After overwintering three giant swallowtail caterpillars that had pupated, Slate Mills resident Robin Williams sees two emerge from their chrysalises as healthy adults this spring, in this week’s Wild Ideas column.
It’s time to register for the sixth annual Little Washington-Rappahannock County butterfly count, hosted by the Old Rag Chapter of the Virginia Master Naturalists (ORMN).
Amissville's carnival next week; neighbors visit free this weekend at SNP; a Meredith Gorfein memorial program; choirs at Castleton; berries, bunnies and more in this week's The Rapp.
Where does a shorebird nest when it’s far away from the shore? In a driveway, of course, as explained in this week's Wild Ideas column.
An Artisan Trail open-door tour, getting ready for July 4th, a wild (and free) concert June 17 and more in this week's The Rapp.
Pam Owen catches up with some nature news, including the origin of domestic dogs and a mantis named for a justice of the Supreme Court, along with some nature walks in our area.
Last week, Pam Owen looked up from working on her computer and found herself staring into the eyes of a large black snake perched on the windowsill a few feet away.
As the town of Washington prepares for a public hearing next month on a contract to sell most of the Avon Hall estate it purchased 14 years ago, the buyers said last week that public use of the pond and…
In a Sperryville farm field last week, poppies provide the perfect contrast to the deep green of a very wet spring.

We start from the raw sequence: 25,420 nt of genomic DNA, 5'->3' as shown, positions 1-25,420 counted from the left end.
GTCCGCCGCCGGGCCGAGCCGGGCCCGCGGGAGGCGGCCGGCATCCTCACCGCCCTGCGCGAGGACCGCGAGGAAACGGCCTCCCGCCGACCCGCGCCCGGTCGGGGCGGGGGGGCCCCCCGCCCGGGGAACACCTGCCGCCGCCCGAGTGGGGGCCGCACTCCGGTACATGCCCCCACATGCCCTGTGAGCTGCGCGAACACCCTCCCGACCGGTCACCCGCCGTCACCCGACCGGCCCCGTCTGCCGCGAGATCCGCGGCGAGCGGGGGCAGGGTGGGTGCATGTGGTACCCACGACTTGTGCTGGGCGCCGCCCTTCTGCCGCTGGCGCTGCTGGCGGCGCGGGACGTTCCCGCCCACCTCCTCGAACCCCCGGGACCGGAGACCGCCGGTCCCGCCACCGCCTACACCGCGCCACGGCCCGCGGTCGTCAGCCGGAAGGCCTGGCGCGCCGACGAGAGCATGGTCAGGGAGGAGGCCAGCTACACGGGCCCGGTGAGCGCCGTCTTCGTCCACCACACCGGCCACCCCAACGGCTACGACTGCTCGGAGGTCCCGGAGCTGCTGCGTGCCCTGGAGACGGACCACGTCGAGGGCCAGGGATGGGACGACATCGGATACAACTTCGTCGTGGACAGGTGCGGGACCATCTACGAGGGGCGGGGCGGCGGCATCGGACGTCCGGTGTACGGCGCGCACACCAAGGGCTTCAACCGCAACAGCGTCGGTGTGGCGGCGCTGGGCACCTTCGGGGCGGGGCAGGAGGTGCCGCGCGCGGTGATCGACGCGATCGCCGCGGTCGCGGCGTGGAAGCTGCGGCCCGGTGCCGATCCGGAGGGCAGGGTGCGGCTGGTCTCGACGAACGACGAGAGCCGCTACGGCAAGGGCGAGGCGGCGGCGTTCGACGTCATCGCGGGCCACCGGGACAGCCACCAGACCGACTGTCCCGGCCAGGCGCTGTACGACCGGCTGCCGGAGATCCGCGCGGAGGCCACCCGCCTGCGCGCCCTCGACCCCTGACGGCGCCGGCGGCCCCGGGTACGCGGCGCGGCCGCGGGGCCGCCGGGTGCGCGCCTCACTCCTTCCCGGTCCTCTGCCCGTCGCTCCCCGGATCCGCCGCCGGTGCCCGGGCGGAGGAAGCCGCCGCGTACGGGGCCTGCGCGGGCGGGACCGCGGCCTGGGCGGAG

In the past few weeks, Pam Owen has had some interesting encounters with some amazing fungi, a magnificent millipede, a snapping turtle that mysteriously disappeared and some finicky orchids.
As spring ramps up, it's a great time to take advantage of upcoming birding and wildflower walks in our area, along with two native-plant sales, in this week’s Wild Ideas column.
A foggy, soggy morning in Castleton last weekend.
Birdsong is starting to fill the air as summer breeders arrive and other birds migrate through on their way north, but sorting out the songs can be tricky, as Pam Owen found out in this week’s Wild Ideas column.
Local arborist and wildlife expert Lyt Wood, who is hosting the 31st annual Rappahannock Nature Camp June 13-24 on his 11-acre Singing Creek Farm, at the Hazel River’s edge two miles west of Rt. 231 in Sperryville.
A golden eagle returned to The Farm at Sunnyside in Washington on Jan. 2, and was photographed by a trail camera feasting on deer guts, almost exactly a year apart from the last golden eagle trail-cam sighting on the farm.
Depending on the species, spiders can spend the winter dormant in any of their three life stages — egg, juvenile or adult — or stay active, even walking across snow, in this week's Wild Ideas.